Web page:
He might have remained an obscure juvenile criminal, but he gained national fame after he took to the skies, allegedly stealing and crash-landing airplanes despite never having any formal flight training.

Video: Who is the 'Barefoot Bandit' suspect?
Video: Mother of 'Barefoot Bandit' speaks
Video: Caught in the Bahamas

"Fly, Colt, fly!" an admirer wrote months ago on his Facebook page. The phrase has been reprinted on T-shirts and decals. Songwriters have rhapsodized about him. Time magazine published a story headlined, "America's Most Wanted Teenage Bandit." People magazine has profiled him, making him a bona fide celebrity.

A movie about his high-flying escapades, tentatively titled "Taking Flight: The Search for a Young Outlaw," is in the works. His mother issued a brief statement Monday saying she's glad her son is safe and that no one was hurt during his capture.

"I have not yet been able to speak to him," Pamela Kohler added. "It has been over two-and-a-half years since I have seen him, and I miss him terribly. I hope that it will be possible for me to see him sometime soon. However, I don't yet know when that might happen."

CNN affiliate KIRO interviews Pamela Kohler

Kohler hired a Seattle attorney for her son, but since he is an adult, the final decision rests with Harris-Moore. The attorney, John Henry Browne, told CNN affiliate KOMO that he hopes all the pending charges can be consolidated into a single federal case in Seattle.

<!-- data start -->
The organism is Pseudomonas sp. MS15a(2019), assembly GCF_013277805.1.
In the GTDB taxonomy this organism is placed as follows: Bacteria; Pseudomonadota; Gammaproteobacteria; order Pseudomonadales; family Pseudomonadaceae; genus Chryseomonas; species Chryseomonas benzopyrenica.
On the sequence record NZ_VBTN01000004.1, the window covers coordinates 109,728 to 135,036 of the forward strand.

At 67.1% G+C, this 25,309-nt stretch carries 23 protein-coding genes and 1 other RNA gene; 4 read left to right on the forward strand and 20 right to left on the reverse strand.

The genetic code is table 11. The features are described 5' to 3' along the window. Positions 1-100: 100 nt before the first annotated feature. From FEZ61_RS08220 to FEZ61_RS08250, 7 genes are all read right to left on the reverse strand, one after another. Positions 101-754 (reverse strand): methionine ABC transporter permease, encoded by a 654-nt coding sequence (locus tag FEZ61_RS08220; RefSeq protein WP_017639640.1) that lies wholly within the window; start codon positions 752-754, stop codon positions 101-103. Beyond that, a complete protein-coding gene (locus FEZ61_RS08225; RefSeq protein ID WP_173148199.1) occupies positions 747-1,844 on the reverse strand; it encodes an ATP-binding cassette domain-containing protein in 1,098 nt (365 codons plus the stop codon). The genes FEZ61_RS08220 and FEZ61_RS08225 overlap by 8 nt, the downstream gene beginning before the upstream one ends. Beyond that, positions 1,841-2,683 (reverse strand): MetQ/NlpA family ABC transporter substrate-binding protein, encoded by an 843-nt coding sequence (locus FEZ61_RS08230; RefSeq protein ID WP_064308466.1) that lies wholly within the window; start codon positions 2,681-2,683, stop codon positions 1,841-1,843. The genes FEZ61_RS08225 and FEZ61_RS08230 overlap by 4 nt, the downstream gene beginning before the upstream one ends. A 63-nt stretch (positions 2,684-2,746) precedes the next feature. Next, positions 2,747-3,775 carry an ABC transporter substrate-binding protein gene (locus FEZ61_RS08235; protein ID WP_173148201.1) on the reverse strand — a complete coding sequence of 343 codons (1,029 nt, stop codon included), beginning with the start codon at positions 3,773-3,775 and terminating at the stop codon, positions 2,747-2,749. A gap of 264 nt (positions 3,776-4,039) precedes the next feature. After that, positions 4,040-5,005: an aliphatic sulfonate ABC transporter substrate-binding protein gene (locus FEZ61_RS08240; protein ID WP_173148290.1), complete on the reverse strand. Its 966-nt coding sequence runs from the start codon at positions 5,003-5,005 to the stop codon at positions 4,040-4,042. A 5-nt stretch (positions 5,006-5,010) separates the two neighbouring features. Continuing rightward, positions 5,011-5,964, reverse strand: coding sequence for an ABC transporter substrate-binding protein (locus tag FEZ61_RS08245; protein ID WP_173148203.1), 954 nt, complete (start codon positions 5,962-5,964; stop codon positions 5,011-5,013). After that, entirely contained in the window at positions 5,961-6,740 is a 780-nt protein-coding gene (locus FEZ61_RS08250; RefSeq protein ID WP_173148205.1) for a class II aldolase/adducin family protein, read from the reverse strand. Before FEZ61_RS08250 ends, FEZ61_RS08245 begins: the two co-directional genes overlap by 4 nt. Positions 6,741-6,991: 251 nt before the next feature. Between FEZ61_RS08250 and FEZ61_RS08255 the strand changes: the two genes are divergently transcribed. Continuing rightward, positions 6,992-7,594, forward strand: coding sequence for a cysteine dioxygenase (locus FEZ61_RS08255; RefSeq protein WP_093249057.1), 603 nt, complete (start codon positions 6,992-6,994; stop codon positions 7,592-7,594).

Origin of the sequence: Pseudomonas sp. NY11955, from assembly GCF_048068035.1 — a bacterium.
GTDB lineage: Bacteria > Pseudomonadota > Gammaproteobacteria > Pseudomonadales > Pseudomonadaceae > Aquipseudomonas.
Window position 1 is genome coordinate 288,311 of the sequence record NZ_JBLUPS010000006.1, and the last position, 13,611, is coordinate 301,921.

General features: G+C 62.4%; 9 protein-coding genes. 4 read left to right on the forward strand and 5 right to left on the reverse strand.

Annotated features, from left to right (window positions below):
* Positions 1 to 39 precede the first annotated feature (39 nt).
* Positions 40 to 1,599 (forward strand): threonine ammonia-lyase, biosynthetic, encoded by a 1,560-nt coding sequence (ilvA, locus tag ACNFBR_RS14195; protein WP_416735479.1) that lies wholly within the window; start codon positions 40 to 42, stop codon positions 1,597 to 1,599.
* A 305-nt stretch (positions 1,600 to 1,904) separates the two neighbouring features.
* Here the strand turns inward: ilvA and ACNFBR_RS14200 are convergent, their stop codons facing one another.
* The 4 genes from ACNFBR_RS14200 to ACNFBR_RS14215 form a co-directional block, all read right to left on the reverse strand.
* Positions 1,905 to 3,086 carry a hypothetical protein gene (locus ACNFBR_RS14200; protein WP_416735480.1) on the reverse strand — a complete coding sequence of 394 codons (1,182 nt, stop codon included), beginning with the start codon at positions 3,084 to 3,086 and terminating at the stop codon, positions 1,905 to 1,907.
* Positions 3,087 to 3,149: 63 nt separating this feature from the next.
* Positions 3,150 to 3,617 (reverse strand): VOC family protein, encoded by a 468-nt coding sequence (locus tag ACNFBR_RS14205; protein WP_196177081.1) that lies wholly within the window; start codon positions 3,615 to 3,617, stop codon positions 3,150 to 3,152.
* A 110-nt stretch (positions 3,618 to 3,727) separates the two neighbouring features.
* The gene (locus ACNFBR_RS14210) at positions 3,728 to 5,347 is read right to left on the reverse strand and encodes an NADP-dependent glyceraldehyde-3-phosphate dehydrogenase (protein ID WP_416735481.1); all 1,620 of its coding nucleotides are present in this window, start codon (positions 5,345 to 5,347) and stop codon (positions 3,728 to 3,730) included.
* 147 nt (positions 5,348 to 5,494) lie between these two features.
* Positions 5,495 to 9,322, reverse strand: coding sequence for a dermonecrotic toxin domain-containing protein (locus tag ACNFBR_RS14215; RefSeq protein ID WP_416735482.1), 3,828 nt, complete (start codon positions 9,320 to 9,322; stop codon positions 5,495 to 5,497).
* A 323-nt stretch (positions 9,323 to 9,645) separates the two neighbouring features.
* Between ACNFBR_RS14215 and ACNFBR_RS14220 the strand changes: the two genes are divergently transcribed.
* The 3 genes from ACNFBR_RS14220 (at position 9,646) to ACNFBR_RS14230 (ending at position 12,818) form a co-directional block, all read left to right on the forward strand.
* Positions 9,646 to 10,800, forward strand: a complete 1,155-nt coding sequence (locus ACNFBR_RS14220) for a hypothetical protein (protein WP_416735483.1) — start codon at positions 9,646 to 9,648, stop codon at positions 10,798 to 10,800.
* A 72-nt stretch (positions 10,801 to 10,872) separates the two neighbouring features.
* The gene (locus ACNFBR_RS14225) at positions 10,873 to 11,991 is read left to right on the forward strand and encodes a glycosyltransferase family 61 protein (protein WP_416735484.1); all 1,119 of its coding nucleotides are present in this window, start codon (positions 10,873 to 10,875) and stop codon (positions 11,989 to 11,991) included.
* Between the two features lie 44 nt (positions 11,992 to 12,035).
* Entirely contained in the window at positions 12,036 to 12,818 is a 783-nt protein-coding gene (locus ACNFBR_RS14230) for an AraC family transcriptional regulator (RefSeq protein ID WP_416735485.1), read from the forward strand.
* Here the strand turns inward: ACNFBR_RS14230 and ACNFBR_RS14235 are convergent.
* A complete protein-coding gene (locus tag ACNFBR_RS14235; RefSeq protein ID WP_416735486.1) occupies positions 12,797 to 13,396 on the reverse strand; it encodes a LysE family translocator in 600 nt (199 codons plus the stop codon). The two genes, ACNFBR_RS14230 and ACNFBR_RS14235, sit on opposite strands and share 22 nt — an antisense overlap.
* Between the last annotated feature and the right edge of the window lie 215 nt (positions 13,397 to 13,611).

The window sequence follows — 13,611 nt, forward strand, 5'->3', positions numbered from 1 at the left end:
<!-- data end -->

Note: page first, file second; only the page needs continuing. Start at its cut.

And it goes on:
Harris-Moore has dodged arrest warrants since 2008, and until early Sunday morning, eluded even the FBI, which had posted a reward for his capture.

Until recently, the teenager stuck close to home, reportedly hiding out in the Northwestern wilderness, including an ancient Indian burial ground accessible only by water or air, Outside magazine reported. He is also suspected of crimes in Washington, Oregon, Idaho, South Dakota and Indiana and other states.

In his Outside magazine profile, Friel tried to figure out why Harris-Moore seemed to delight in thumbing his nose at the police.

"The only hint of a motive I can dig up is a note Colt wrote to his mom after the Camano Island deputies found one of his campsites, filled with stolen merchandise," Friel wrote. "His dog, Melanie, was at the camp, and the police took her. 'The cops wanna play, hu!?' Colt wrote. 'It's war! Tell them that.' "

Harris-Moore's Facebook fan page includes his now-infamous self-portrait. It was found by police in a stolen camera left behind in a stolen Mercedes. He is lying on the dirt, gazing into the camera with his lips slightly upturned in a smirk.

In the end, his notoriety brought about the Barefoot Bandit's downfall. Authorities suspect he stole a plane in Indiana over the July 4 weekend, which was found in the Bahamas.

A week later, a security guard at a Harbour Island resort in the islands recognized Harris-Moore as he arrived on a 15-foot skiff.